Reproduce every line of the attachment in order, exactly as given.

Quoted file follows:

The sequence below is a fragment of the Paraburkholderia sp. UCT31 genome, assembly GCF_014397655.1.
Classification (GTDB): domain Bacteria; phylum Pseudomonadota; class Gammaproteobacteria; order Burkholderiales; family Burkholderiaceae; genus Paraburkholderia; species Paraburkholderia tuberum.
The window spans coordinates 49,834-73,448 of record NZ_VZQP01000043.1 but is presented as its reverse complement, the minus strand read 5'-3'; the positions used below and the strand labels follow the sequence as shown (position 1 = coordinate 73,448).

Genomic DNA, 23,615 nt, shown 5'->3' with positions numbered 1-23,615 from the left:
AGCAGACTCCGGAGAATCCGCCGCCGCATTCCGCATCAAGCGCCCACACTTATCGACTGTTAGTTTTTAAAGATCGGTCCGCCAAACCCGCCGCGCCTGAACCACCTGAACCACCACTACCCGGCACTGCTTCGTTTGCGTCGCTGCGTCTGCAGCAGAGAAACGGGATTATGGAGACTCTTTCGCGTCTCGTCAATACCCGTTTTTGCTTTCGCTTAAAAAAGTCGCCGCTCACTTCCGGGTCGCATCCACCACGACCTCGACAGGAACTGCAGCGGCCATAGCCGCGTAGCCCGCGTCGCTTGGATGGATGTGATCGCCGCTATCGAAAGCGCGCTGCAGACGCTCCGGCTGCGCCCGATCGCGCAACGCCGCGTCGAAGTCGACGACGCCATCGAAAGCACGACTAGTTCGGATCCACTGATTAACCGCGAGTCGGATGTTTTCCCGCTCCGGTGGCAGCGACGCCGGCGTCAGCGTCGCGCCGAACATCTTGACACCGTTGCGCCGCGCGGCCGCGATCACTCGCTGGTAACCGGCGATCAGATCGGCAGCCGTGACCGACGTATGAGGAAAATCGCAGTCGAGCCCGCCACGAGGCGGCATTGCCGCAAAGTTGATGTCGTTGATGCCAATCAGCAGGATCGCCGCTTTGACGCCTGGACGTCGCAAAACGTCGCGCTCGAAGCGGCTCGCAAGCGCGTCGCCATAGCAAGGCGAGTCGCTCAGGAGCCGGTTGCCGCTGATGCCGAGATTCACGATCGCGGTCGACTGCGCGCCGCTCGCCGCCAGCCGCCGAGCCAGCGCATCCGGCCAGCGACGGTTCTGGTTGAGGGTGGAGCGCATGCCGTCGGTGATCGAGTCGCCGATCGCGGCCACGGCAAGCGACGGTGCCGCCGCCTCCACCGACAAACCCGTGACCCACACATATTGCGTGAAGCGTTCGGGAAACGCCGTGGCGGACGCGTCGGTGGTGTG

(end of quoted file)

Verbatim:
The sequence below is a fragment of the Paraburkholderia sp. UCT31 genome, assembly GCF_014397655.1.
Classification (GTDB): domain Bacteria; phylum Pseudomonadota; class Gammaproteobacteria; order Burkholderiales; family Burkholderiaceae; genus Paraburkholderia; species Paraburkholderia tuberum.
The window spans coordinates 49,834-73,448 of record NZ_VZQP01000043.1 but is presented as its reverse complement, the minus strand read 5'-3'; the positions used below and the strand labels follow the sequence as shown (position 1 = coordinate 73,448).

Genomic DNA, 23,615 nt, shown 5'->3' with positions numbered 1-23,615 from the left:
AGCAGACTCCGGAGAATCCGCCGCCGCATTCCGCATCAAGCGCCCACACTTATCGACTGTTAGTTTTTAAAGATCGGTCCGCCAAACCCGCCGCGCCTGAACCACCTGAACCACCACTACCCGGCACTGCTTCGTTTGCGTCGCTGCGTCTGCAGCAGAGAAACGGGATTATGGAGACTCTTTCGCGTCTCGTCAATACCCGTTTTTGCTTTCGCTTAAAAAAGTCGCCGCTCACTTCCGGGTCGCATCCACCACGACCTCGACAGGAACTGCAGCGGCCATAGCCGCGTAGCCCGCGTCGCTTGGATGGATGTGATCGCCGCTATCGAAAGCGCGCTGCAGACGCTCCGGCTGCGCCCGATCGCGCAACGCCGCGTCGAAGTCGACGACGCCATCGAAAGCACGACTAGTTCGGATCCACTGATTAACCGCGAGTCGGATGTTTTCCCGCTCCGGTGGCAGCGACGCCGGCGTCAGCGTCGCGCCGAACATCTTGACACCGTTGCGCCGCGCGGCCGCGATCACTCGCTGGTAACCGGCGATCAGATCGGCAGCCGTGACCGACGTATGAGGAAAATCGCAGTCGAGCCCGCCACGAGGCGGCATTGCCGCAAAGTTGATGTCGTTGATGCCAATCAGCAGGATCGCCGCTTTGACGCCTGGACGTCGCAAAACGTCGCGCTCGAAGCGGCTCGCAAGCGCGTCGCCATAGCAAGGCGAGTCGCTCAGGAGCCGGTTGCCGCTGATGCCGAGATTCACGATCGCGGTCGACTGCGCGCCGCTCGCCGCCAGCCGCCGAGCCAGCGCATCCGGCCAGCGACGGTTCTGGTTGAGGGTGGAGCGCATGCCGTCGGTGATCGAGTCGCCGATCGCGGCCACGGCAAGCGACGGTGCCGCCGCCTCCACCGACAAACCCGTGACCCACACATATTGCGTGAAGCGTTCGGGAAACGCCGTGGCGGACGCGTCGGTGGTGTG